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An accurate perspective drawing is an essential base for most matte paintings. Learn how to create linear perspective drawings of a castle in Adobe Photoshop with this course, and migrate the lessons to your own project. David Mattingly, a matte artist for many groundbreaking motion pictures, teaches you about the three types of perspective, and how to set up vanishing points, find and rough in the forms in your painting, add detail like crenellations, draw ellipses, and polish the final drawing.
Note: This installment of Digital Matte Painting Essentials builds on the concept sketch from the first course, but it's not necessary to have those files to proceed.
Linear perspective is a strange thing. Even people who know nothing about perspective can tell when it is wrong. If you do a perspective drawing with a major error, and show it to your 12 year-old nephew, even if he can't tell you exactly what's wrong about it, he will still know something is off. It's actually harder to learn the rules of perspective today than it was 25 years ago when I was in art school. Back then, if you wanted to paint a castle, you'd have to paint it from scratch. You couldn't patch together photographs to create an image like you can in photoshop.
Also, most art students today have access to 3D programs like Maya. And in those programs the perspective is done for you. If you create a cube in 3D, the cube is automatically in perspective. You don't have to work out the vanishing points for it to work. But understanding the rules of perspective can be incredibly powerful in your picture making. And it will make you confident in your artistic vision, that you know everything will look right to your viewer. Just remember no matter how beautifully rendered, a picture where the perspective is off will never look realistic.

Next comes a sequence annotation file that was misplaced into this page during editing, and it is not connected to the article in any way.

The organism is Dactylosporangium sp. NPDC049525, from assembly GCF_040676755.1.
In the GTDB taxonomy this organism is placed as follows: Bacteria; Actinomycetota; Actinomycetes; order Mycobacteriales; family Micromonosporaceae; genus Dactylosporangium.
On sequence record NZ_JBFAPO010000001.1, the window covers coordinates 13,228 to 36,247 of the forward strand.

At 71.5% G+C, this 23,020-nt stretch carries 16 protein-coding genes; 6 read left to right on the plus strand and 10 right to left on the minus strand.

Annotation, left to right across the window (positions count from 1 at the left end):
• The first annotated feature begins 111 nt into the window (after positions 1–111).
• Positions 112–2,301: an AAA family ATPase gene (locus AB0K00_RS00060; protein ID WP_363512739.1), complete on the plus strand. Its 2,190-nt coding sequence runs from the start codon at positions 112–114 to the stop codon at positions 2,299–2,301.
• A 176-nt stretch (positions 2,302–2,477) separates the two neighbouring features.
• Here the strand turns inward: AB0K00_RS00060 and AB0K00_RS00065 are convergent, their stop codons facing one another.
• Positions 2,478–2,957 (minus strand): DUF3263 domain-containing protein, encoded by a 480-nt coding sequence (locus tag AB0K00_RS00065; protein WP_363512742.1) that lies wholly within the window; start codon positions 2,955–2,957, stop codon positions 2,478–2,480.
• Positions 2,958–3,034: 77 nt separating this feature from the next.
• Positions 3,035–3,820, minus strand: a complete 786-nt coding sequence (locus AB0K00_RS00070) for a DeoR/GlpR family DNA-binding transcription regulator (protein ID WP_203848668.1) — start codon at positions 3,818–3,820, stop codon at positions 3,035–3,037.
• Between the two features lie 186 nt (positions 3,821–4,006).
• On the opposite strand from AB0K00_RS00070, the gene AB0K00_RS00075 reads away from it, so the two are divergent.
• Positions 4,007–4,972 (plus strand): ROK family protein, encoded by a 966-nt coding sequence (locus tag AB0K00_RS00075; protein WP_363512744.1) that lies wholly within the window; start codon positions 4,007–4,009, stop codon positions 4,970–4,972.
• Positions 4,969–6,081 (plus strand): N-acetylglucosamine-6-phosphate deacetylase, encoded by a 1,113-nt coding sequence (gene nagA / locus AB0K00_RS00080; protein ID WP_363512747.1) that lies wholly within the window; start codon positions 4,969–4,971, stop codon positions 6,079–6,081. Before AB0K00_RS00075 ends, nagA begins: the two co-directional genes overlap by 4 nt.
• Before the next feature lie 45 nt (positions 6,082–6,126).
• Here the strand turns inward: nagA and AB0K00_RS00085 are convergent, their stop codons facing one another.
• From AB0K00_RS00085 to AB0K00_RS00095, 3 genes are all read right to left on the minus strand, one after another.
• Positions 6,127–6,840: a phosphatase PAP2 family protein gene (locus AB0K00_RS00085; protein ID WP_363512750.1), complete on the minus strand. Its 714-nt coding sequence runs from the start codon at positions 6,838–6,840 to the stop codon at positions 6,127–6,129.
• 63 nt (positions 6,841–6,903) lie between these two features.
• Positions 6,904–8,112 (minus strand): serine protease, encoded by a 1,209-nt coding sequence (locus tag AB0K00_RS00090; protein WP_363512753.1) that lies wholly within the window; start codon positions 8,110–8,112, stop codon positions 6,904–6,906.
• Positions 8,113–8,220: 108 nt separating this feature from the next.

The first and most important rule of perspective is this, everything vanishes to the horizon. Everything in linear perspective, even inclined planes and shadows all relate ultimately to the horizon. So that leads to a question. What is the horizon? The horizon is where the earth meets the sky, even when there are intervening objects that prevent you from seeing where they meet. So, if you were up in an airplane at 3000 feet and you look out the window, the horizon is where the earth meets the sky.
If you're at the beach lying down in the sand, the horizon is where the water meets the sky. If you were standing in New York City, the horizon would again be where the earth meets the sky if there weren't buildings blocking your view. You also need to know that the horizon equals your eye level. Your horizon line and the horizon line for someone ten feet above you will not be the same. You carry your view of the horizon line with you at your eye level. Students always ask me, so, if I look down, is the horizon line now on the floor? Of course, the answer is, no.
Your eye level is not your direction of sight, but the level of your eyes. So, you can always find the horizon by looking straight in front of you at the level of your eyes. There are two more important prospective terms you need to know. Vanishing points and lines of convergence. Vanishing points are points on the horizon where you'll draw guides to line up the objects in your scene. These lines are called lines of convergence. With these three terms defined, we're ready to talk about the three types of linear perspective you'll use.
One point, two point, and three point.
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